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The Statistics Education of Teachers

1 March 2014 864 views No Comment
This year marks the ASA’s 175th birthday. To celebrate, the column “175”—written by members of the ASA’s 175th Anniversary Steering Committee and other ASA members—will chronicle the theme chosen for the celebration, status of preparations, activities to take place, and—best yet—how you can get involved.

Contributing Editors
ChrisFranklinChristine Franklin is the Lothar Tresp Honoratus Honors Professor in Statistics at the University of Georgia. She was the lead writer for the ASA Pre-K–12 GAISE Framework. She is an ASA Fellow and was honored in 2013 with the CAUSE/USCOTS Lifetime Achievement Award in Statistics Education.

JacobbePictureTim Jacobbe is an associate professor of mathematics and statistics education at the University of Florida. He is the principle investigator for the NSF-funded Levels of Conceptual Understanding of Statistics (LOCUS) Project, as well as an author of books from NCTM and the ASA aimed at helping teachers teach statistics.

The opportunity of “statistical literacy” for all is upon us! The release in 2012 and widespread adoption in most states of the Common Core State Standard for Mathematics (CCSSM) have dramatically increased the amount of statistical content and expectations for teaching statistics in grades 6–12.

As you view the standards for statistics, you may say, “This sounds similar to the course content in an AP Statistics course or a college introductory statistics course.” The statistics standards at K–12 are intended to introduce basic statistics topics at an intuitive and conceptual level using case studies, technology, and simulation. In light of these increased expectations of delivering conceptually based statistical content at K–12, the Conference Board of the Mathematical Sciences (CBMS) identified the statistical preparation of teachers as an area of concern in their recent document, Mathematics Education of Teachers 2 (MET2).

Despite the increased attention statistics is receiving in national and state standards, research suggests teachers are not likely to be adequately prepared to teach statistics at the level suggested in the American Statistical Association’s Pre-K–12 Guidelines for Assessment and Instruction in Statistics Education (GAISE) Framework or the CCSSM.

The CBMS MET1 and MET2 documents emphasize the need for teacher preparation in statistics; however, the documents’ primary focus is the mathematics education of teachers. The Joint ASA-NCTM Committee thought there was a critical need for a companion document, titled Statistics Education of Teachers (SET). The ASA has the statistical preparation of K–12 teachers as one of its strategic priorities. Just as the ASA took the lead with the Pre-K–12 GAISE Framework document in 2003, the ASA executive board enthusiastically approved supporting a strategic initiative for the development and writing of the SET document.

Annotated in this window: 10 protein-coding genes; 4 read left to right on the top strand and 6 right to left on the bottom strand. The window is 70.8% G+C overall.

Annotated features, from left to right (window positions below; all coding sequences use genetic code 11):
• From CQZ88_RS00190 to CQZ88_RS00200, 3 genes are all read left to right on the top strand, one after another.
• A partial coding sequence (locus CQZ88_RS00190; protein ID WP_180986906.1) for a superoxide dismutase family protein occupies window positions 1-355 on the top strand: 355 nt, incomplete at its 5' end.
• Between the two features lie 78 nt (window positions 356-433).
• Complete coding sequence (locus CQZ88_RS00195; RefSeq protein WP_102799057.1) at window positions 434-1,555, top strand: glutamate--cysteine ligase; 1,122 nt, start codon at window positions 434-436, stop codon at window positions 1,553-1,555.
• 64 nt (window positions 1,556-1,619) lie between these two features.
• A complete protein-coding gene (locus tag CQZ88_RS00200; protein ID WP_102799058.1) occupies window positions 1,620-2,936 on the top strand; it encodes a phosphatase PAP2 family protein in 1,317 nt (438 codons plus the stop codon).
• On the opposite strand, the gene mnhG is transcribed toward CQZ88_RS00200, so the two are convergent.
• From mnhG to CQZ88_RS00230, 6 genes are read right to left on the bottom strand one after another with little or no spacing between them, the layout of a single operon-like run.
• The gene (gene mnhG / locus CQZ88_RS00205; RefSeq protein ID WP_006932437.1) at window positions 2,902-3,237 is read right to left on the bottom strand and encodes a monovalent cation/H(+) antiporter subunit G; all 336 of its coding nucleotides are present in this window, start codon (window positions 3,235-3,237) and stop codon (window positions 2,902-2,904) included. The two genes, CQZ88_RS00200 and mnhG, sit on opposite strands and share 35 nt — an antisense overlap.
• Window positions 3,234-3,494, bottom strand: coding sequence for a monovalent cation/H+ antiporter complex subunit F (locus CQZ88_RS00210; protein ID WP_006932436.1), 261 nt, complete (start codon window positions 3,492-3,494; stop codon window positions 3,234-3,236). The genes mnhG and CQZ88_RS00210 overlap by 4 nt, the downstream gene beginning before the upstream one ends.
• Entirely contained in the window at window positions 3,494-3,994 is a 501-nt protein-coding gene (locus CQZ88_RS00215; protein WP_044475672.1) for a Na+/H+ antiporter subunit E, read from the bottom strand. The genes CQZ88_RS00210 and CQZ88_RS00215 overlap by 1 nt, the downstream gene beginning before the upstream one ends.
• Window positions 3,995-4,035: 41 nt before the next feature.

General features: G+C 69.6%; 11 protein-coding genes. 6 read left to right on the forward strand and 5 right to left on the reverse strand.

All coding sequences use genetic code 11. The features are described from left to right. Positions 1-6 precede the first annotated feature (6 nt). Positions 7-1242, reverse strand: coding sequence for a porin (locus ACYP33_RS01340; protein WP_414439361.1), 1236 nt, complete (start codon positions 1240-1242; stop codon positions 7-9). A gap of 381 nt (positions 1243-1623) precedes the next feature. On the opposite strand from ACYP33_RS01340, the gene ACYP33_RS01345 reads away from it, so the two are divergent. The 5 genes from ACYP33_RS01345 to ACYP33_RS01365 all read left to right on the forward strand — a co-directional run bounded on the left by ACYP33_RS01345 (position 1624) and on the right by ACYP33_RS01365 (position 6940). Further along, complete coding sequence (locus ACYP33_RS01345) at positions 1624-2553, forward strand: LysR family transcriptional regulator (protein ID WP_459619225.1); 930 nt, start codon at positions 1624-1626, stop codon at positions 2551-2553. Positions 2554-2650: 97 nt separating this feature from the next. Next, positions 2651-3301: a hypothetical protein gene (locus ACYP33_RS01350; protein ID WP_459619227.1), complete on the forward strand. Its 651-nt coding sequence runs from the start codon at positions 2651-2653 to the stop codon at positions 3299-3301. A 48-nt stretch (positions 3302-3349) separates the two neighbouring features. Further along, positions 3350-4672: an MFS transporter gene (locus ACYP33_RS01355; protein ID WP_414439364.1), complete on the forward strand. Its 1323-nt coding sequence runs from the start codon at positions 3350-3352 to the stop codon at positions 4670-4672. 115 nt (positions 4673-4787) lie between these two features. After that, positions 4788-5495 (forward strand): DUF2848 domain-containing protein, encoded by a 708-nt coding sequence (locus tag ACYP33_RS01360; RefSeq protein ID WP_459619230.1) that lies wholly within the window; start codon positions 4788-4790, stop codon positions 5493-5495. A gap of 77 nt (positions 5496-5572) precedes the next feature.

We are excited to co-chair this effort and to work with a team of committed and dedicated writers: Anna Bargagliotti, Gary Kader, Richard Scheaffer, and Denise Splanger. These writers are highly respected in the mathematics and statistics education communities for their professional efforts in promoting statistics in writing national standards and resources for K–12 and teacher preparation, as well as developing appropriate assessment for K–12 statistics. The work of the writing team will build on the following:

  • Existing K–12 statistics standards and guidelines (Pre-K–12 GAISE Framework, NCTM Standards, and Common Core State Standards in Mathematics)
  • Relevant research results from the studies of teaching and learning statistics
  • Data on assessment items used in large-scale and high-stakes tests and the work of the NSF-funded LOCUS project (the assessment piece of the Pre-K–12 GAISE Framework)
  • Experiences of teacher preparation institutions that are recognized leaders in the statistical preparation of K–12 teachers

In February 2013, a joint position statement of the American Statistical Association and National Council of Teachers of Mathematics, “Preparing K–12 Teachers of Statistics,” was released. The SET project is one of many ways the ASA is showing its commitment to supporting the recommendations of this position statement.

The writing team met in October 2013 to outline the format and priorities of the document. The timeline for completion is fall 2014, with the ASA Board considering the document for approval before the end of December 2014. During the upcoming months as drafts of the document are written, an advisory group of respected statistics and mathematics educators will review it.

Once approved by the ASA, these guidelines will be posted on the ASA website and submitted to professional organizations such as NCTM, MAA, and CBMS, as well as to funding agencies such as NSF. The Joint ASA-NCTM committee also will sponsor printed versions of SET.

The ASA is again demonstrating its vision by supporting this necessary document for the national K–12 education community. Just as with the vision shown by supporting the Pre-K–12 GAISE Framework, a document that was available for the Common Core writers, we believe SET is critical for teacher preparation institutions and state departments of education in meeting the new and sudden challenges of infusing more statistics content and pedagogy into the training of pre-service and in-service teachers. The Pre-K–12 GAISE Framework has become influential internationally. We envision the same for SET—a special addition to the ASA’s support of the International Year of Statistics.

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